In accordance with the present teachings, each detector element is made sensitive to a particular frequency band by filtering the incident radiation through a resonant aperture above the detector element. In the illustrative embodiment, each pixel collects the light incident on an area approximately 1 wavelength square, for a representative frequency of the detectable band. The light within each sub-band, as determined by the filtering by the resonant apertures, is transmitted through its respective filtering aperture and detected by its respective detector element.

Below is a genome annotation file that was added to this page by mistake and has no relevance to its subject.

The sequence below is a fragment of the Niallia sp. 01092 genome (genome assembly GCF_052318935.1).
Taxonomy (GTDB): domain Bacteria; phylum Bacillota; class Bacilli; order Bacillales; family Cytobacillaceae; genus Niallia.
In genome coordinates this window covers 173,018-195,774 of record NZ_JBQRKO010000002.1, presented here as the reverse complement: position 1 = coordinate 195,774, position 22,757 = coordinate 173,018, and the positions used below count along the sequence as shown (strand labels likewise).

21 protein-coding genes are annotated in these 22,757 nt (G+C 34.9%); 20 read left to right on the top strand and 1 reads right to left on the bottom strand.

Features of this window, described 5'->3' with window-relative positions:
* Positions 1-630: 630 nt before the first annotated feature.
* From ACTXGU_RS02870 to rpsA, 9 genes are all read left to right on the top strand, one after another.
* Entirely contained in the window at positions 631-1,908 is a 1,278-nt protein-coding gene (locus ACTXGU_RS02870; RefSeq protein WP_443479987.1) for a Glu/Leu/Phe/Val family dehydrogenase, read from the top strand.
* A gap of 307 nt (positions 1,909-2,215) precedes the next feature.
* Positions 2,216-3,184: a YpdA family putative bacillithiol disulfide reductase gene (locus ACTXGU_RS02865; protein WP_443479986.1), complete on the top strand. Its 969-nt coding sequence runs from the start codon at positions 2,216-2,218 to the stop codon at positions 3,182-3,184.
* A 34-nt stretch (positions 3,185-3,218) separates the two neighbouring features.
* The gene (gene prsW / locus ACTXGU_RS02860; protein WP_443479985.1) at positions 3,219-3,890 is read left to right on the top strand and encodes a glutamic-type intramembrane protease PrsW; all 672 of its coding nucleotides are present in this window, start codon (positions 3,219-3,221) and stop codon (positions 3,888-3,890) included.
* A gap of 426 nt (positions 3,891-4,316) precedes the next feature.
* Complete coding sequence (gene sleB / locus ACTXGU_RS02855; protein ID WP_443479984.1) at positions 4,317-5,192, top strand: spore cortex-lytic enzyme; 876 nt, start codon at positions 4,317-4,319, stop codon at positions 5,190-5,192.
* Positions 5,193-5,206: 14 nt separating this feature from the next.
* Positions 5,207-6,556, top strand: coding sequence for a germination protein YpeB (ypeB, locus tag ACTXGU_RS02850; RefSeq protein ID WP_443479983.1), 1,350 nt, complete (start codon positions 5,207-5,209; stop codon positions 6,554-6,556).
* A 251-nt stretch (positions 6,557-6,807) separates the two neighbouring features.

FIG. 1 is a simplified cross-sectional view of an imaging array 10 designed in accordance with an illustrative embodiment of the present invention. The imaging array 10 includes a plurality of pixel elements 12 joined together to form a one or two dimensional array (three pixel elements 12 are shown in FIG. 1). Each pixel element 12 includes a metallic substrate 14 having a plurality of resonant apertures 16 and a detector element 18 under each aperture 16 (in the illustrative embodiment of FIG. 1, each pixel element 12 includes two detector elements 18A and 18B under two resonant apertures 16A and 16B, respectively). The detector elements 18 include photodetector material adapted to absorb light transmitted by their respective apertures 16 and convert the received energy to an electrical signal. The detectors 18 are connected to readout electronics 20, which perform image processing on the detector output signals to form one or more output images.